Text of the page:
To determine whether participant responses for each of the scenarios were consistent with the best available evidence we compared responses to relevant Cochrane and other systematic reviews and published guidelines [15][19], [27], [37]. Two publications were of particular relevance to the Australian context, both written by a multidisciplinary panel and based upon evidence: the NHMRC-endorsed Evidence-based Management of Acute Musculoskeletal Pain Guidelines published in 2003 [15] and Therapeutic Guidelines: Rheumatology version 2 [17]. Therapeutic Guidelines is a widely respected and available resource for GPs in Australia. The first Rheumatology version was released in April 2006 and an update was released in November 2010, both endorsed by multiple organisations including the ARA, The Royal Australian College of General Practitioners and the Australian Physiotherapy Association. Appendix S2 presents a summary of our synthesis of the best available evidence as it applies to the four vignettes.

Sample Size

We estimated that responses from at least 103 GP and 103 rheumatologists would be required to detect a difference of 20% between the two groups in the proportion of agreeing with the specified options for investigations, management or referral (5% significance level, 80% power). Allowing for around 80% non-response from GPs, we approached a random sample of 3500 to recruit 670 GPs. We invited all 270 practising rheumatologists in Australia to complete the online survey requiring a response rate of 38% to achieve a total of 103 rheumatologists.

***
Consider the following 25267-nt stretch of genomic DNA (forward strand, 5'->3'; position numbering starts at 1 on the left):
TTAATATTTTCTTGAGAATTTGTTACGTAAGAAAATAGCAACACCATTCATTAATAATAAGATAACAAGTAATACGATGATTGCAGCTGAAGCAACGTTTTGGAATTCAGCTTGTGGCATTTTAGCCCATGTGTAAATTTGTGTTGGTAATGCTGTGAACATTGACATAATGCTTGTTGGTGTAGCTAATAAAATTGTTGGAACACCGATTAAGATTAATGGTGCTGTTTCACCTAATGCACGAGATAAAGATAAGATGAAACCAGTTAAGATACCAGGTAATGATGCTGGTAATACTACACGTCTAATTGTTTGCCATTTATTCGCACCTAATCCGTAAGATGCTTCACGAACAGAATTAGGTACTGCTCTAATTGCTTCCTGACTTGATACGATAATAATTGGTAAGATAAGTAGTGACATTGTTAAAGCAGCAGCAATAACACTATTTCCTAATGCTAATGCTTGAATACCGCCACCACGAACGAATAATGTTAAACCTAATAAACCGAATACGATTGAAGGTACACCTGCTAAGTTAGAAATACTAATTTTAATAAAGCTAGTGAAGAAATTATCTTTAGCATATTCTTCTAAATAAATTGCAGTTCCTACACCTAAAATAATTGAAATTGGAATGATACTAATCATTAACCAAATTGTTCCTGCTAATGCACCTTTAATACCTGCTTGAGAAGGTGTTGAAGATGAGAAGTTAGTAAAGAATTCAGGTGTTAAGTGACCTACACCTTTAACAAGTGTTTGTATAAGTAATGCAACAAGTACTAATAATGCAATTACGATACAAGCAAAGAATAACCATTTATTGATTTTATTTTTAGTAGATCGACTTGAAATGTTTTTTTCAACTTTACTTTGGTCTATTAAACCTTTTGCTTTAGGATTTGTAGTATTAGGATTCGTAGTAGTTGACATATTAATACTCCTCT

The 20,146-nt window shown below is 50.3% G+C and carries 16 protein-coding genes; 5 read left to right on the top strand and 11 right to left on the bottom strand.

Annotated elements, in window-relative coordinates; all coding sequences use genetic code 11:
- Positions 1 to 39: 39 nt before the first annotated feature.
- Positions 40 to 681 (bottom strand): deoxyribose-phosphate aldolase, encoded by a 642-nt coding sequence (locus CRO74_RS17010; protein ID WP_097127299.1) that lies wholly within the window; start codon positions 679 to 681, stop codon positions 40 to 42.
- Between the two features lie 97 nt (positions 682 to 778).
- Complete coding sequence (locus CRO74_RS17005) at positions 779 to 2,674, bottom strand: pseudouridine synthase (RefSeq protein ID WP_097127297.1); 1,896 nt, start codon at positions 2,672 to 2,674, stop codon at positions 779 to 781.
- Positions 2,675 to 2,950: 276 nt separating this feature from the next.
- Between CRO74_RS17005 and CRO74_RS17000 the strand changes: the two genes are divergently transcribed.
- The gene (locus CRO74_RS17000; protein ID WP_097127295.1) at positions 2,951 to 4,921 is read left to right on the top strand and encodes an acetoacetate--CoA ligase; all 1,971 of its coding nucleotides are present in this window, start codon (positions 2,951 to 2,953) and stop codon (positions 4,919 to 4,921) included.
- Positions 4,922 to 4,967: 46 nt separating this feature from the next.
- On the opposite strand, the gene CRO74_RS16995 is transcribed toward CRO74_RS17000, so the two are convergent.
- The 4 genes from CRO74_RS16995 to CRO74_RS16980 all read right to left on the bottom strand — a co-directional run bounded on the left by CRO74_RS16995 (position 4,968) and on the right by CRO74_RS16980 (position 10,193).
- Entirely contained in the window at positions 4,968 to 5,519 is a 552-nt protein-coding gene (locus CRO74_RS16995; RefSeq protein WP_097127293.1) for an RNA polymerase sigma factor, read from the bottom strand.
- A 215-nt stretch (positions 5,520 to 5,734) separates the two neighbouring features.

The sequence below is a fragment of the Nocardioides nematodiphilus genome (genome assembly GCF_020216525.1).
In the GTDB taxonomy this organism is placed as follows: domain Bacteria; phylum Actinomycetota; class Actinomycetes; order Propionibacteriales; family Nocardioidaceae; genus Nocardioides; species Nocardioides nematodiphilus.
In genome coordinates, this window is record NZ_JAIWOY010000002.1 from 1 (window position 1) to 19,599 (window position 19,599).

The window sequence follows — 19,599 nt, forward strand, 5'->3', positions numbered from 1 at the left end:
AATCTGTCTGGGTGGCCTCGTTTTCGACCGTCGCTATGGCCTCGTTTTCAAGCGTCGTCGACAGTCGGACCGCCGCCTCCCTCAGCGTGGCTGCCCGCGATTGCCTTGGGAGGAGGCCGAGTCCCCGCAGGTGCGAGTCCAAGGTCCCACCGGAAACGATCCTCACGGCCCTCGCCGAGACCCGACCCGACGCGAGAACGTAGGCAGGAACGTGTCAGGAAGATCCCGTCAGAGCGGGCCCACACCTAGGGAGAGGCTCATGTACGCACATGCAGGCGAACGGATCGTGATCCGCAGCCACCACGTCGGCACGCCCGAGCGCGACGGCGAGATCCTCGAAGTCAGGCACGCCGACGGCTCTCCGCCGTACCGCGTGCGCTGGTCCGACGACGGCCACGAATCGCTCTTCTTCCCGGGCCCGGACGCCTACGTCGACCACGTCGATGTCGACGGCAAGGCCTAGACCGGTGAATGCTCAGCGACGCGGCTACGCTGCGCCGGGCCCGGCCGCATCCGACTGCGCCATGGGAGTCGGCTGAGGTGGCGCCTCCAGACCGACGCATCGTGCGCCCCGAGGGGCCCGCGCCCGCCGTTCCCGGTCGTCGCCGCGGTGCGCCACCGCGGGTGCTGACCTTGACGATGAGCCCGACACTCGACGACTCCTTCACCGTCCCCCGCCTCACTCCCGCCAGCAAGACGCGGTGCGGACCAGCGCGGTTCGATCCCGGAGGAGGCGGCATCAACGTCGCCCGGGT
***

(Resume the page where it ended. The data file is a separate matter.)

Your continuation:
Statistical Analysis

Descriptive statistics were used to summarize the demographics and practice characteristics of study participants. The proportion of responses for the management of each scenario was determined for both the GPs and the rheumatologists. For the prognosis items, we calculated the proportion of respondents who indicated the outcome was either ‘likely’ or ‘very likely’. Comparisons of proportions were analysed with a chi squared (χ2) test of independent samples. Because of the multiplicity of comparisons we have reported p-values <0.05 but have commented only on those with a p-value <0.001. Comparisons between doctors with or without recent CME in musculoskeletal disorders were evaluated in the same way. Comparisons between doctors with and without a special interest in musculoskeletal disorders and/or occupational medicine were also planned but were not performed because of too few numbers.

All statistical analyses were performed using Stata/IC 11.0.